Your growing ranks of hero units - Knights of the Round Table - can be attached to a squad, offering the usual range of buffs, attacks and debuffs. And because Neocore is at pains to tell you that this is a role-playing wargame, everything levels up, giving you a single point to spend on a limited range of stats for your units (melee, defence, archery, cost), and a slightly more comprehensive clutch of numbers and abilities for your knights.
It's not immediately apparent what these knights' numbers mean during the early game, so you'll get more immediately visible rewards spending them on battlefield skills. Save the long game for the second playthrough, otherwise you'll be paralysed by indecision.
Owning more of these Victory Points than your opponent drains their morale - as sure and deadly as running them through with ghostly spears. So it becomes an immediate priority not to position yourself on the land, but to split up and dart for the nearest Victory Point. Cavalry is essential for a headstart, and the asymmetrical maps feel, by their very nature, loaded towards one team. It's rarely you. A sound idea in theory, but in practice it's actually quite distracting.
The role-playing aspect of King Arthur is shown on your Morality chart. In the y-axis, your slow progress towards Tyranny or Righteousness is charted. Horizontally, your dedication to the Old Majickal Relijun, or the well-spelled fad of Christianity. Your first such decision comes in Dumnonia: do you help the defending and righteous king Mark, or the expanding, murderous King Idres? You decide with your actions, not by clicking on buttons marked Accept.
There's no judgment from the game, naturally - but you'd be well-advised to choose your path early and stick to it. This isn't Mass Effect, where Paragon and Renegade powers are reassuringly independent. Gain one Tyrant point and you've lost one Righteous point. Abilities and units are unlocked by your position on the map, so going one step in the wrong direction is yet another cause for a reload. It's less of a role-playing game, really, and more of an early decision reinforcement engine.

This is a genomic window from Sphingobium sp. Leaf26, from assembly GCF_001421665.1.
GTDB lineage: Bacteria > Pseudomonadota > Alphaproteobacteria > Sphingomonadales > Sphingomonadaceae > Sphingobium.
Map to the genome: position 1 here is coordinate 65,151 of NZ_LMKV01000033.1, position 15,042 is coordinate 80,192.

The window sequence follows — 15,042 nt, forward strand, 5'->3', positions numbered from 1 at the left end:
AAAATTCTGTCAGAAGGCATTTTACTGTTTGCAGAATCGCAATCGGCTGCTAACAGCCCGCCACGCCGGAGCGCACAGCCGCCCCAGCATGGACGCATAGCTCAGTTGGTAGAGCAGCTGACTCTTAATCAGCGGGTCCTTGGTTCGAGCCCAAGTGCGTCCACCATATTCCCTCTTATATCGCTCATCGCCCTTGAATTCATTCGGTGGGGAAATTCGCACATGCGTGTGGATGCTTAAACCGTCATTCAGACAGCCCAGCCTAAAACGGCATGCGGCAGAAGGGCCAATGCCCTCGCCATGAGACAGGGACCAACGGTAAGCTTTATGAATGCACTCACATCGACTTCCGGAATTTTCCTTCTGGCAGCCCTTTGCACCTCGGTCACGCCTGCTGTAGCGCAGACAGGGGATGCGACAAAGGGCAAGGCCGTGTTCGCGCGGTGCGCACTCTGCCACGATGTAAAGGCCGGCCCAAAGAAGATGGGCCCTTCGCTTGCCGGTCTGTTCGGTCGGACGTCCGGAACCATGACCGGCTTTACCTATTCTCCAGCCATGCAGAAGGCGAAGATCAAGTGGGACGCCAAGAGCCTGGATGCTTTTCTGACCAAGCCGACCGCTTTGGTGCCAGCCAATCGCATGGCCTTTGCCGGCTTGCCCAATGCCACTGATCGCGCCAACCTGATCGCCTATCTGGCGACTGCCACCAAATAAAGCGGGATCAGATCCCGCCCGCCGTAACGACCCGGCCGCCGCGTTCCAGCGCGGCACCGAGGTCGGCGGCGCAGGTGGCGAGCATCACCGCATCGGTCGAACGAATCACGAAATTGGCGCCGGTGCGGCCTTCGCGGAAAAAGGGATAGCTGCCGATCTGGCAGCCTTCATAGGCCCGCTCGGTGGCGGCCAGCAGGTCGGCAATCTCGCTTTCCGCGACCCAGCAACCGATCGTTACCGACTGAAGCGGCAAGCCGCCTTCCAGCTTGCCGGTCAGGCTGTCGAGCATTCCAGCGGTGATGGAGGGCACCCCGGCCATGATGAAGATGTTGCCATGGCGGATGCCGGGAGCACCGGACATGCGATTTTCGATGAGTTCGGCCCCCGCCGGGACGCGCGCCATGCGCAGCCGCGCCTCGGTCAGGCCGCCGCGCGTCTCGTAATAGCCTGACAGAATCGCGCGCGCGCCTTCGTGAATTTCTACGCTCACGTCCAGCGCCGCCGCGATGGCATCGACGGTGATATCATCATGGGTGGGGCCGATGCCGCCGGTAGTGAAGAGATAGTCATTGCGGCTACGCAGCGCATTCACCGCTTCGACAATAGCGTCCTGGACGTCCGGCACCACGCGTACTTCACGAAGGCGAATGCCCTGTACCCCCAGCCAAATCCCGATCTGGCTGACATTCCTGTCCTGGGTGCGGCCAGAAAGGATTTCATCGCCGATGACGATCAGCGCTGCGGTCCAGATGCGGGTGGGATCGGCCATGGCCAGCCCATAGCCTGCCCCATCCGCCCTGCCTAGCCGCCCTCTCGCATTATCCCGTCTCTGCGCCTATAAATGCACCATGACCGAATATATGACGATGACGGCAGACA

You can squirrel yourself closer to the powerful rim of the morality grid during King Arthur's unexpected text adventure sections. These simplistic but involving conversation trees follow the savage law of the playground - if you're nice, people will take your food and money. However, the teachers will like you, and the troops you pick up will have better morale.
It's not all number-tweaking, though - in the adventure that happens before the battle for Excalibur, exploring all the options will earn you an advantageous position on the map. It's your first but certainly not your last tough battle - you'll need every advantage you can claw.
There's a fundamentally old-school feeling of exploration and reward in King Arthur. You're not exploring the game's locations, so much as the quirks of the gameplay. You're constantly second-guessing (and consequently, reloading) your strategic decisions, not your role-playing choices.
I'm certainly not saying that's a bad thing, but it's such a matter of taste that handing out a score feels somehow unfair. This is an exciting, genuine and unmodern way to play a game. Testing out the corners, repeating yourself, and having your expectations undermined by unpredictable quirks is an aspect of gaming that some people will love: it's also one of the things that our era of focus groups and playtesting has surgically removed. King Arthur isn't always intuitive, but in a game with a prominent pause button, that's not necessarily a problem.
Arthurian Legend holds no undue respect for reality - no-one's sure, really, if Arthur even existed. But it's a pleasure to play a game that takes that mythology so seriously, and builds stories into it. It's a game that belongs to a different decade, a more thoughtful decade where we're not being asked to shout and mime at our televisions.
It's complicated, often unhelpful, and engrossing. It's the shy boy your mum told you to make friends with. It's a troubled and stubborn creature, with a funny run. Even the most dedicated King Arthur fan has to acknowledge the faults, and probably love the game all the more for them. For many strategy gamers, this will be the most uplifting, absorbing, and occasionally baffling seven out of ten ever.
7 / 10